Three major breakthroughs are all fighting for your attention here so in no particularly order: Chrome is now available for the Mac and Linux platforms while Google has also finally launched Chrome extensions.
Chrome's arrival on new OSes has taken more than a year since it Windows debut last September and - rather amusingly - it has also appeared on Chrome OS (in fact it pretty much is Chrome OS) ahead of these roll-outs. Still Google claims not to have been sitting idly by with Chrome for Mac notably having been completely rewritten in order to take advantage of Sandbox, Keychain and Mac OS spell checking. As for Linux, it has tight integration with native GTK themes.
Moving onto extensions and these are released for the Windows and Linux beta channel versions of Chrome and could really see things shaken up. Mostly likely to be wooed are Firefox users who adore their add-ons and being web-based Chrome extensions have some significant advantages.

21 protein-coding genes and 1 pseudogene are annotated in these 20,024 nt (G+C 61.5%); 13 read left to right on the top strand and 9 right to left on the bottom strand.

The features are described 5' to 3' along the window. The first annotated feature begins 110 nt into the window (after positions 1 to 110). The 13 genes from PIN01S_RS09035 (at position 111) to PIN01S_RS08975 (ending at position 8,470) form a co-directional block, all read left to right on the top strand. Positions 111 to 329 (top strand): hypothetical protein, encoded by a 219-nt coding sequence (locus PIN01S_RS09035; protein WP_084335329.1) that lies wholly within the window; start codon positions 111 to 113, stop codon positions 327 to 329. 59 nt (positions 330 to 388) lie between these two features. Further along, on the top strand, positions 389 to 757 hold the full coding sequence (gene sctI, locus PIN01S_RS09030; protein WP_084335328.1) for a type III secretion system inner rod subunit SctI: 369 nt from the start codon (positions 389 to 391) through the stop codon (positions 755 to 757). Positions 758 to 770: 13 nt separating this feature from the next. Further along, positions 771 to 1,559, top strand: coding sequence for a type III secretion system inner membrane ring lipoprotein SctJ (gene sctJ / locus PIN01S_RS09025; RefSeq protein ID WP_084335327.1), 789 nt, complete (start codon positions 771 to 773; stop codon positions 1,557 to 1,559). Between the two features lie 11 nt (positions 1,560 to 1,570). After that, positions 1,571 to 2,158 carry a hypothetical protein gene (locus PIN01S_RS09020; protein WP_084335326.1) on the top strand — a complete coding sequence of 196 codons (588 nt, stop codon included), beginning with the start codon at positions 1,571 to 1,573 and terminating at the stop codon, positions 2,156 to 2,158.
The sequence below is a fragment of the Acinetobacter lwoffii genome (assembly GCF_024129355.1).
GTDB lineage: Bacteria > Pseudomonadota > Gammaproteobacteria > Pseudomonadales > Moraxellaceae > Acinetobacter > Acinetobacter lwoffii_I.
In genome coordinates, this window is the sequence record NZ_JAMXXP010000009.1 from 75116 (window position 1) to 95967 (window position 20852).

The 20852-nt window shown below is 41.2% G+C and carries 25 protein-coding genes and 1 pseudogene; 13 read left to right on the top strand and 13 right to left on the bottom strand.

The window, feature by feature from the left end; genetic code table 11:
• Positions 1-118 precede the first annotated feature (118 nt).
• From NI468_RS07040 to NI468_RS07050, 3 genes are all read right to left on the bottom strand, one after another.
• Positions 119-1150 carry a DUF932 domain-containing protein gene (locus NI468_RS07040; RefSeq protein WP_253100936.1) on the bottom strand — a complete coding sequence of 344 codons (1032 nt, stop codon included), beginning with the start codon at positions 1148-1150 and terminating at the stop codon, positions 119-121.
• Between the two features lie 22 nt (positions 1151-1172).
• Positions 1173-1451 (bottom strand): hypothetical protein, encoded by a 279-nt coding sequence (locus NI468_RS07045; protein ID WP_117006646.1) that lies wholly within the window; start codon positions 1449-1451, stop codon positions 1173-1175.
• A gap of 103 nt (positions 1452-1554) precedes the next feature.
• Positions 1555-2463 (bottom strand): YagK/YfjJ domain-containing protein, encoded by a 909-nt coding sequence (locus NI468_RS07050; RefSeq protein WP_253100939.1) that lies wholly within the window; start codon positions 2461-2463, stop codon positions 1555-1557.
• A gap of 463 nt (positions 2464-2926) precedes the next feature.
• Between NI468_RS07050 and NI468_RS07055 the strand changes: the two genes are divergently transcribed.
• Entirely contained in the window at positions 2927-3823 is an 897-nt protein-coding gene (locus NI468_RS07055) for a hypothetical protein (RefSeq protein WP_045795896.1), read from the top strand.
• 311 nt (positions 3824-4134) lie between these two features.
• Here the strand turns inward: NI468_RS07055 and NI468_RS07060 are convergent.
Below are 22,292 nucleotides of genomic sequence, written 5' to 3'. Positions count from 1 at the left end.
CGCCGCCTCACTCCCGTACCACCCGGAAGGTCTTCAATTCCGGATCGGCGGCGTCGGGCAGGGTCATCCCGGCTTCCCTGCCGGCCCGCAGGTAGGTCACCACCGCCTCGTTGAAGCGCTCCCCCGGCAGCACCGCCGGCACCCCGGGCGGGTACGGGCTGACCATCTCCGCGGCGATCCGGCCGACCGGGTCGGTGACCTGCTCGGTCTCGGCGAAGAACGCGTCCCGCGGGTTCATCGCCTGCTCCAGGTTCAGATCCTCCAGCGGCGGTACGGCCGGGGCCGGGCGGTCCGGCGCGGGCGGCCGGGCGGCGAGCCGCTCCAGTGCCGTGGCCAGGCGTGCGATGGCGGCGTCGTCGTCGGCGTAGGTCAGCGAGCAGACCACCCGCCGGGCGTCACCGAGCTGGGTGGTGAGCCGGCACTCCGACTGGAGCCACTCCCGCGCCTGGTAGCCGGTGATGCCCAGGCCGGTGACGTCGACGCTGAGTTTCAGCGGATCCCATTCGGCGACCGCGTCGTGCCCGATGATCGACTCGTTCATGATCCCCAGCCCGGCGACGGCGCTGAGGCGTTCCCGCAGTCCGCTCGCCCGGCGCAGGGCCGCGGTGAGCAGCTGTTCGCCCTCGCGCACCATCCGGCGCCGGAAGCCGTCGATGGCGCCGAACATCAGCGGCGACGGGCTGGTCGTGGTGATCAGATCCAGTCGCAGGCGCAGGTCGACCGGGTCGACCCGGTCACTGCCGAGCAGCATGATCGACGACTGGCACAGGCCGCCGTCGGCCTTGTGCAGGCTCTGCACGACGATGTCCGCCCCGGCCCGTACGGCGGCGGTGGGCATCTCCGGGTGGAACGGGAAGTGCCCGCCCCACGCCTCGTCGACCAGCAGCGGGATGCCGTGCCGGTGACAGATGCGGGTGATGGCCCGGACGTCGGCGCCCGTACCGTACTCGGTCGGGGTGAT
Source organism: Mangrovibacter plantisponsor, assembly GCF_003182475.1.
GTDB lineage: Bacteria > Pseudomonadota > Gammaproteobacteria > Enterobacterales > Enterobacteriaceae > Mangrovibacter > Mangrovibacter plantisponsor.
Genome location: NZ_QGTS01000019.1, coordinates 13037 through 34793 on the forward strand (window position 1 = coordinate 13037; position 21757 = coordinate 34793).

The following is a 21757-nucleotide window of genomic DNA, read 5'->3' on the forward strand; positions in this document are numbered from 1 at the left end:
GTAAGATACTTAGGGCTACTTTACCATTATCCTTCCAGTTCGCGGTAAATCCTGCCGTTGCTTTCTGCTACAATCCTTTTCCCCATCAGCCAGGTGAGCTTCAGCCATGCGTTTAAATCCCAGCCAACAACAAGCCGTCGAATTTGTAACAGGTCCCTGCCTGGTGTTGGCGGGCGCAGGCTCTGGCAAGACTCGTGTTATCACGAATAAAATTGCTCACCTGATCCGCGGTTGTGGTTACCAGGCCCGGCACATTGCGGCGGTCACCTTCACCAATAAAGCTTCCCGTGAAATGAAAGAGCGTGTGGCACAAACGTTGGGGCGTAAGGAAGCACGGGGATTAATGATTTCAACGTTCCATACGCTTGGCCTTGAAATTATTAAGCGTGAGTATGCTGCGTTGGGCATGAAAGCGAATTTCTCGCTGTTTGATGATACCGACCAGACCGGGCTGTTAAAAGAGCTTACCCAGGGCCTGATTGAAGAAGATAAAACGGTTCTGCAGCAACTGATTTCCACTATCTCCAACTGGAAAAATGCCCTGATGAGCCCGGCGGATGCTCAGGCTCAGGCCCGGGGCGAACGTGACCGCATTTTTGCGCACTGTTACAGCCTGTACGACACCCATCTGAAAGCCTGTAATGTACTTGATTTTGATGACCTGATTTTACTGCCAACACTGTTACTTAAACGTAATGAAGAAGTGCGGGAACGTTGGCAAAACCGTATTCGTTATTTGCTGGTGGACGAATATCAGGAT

Most notable are that they don't slow down the browser and secondly Chrome doesn't need to restart to install and uninstall extensions which has already encouraged me to try far more extensions that I typically would. In fact, Chrome extensions are very much like Mozilla's Jetpack project for the future of Firefox add-ons.
About 300 extensions are available for Chrome immediately, but with Google claiming they are as easy to make as a web page expect that number to grow quickly. Chrome has taken big steps today and it will be interesting to watch its market share over the coming months...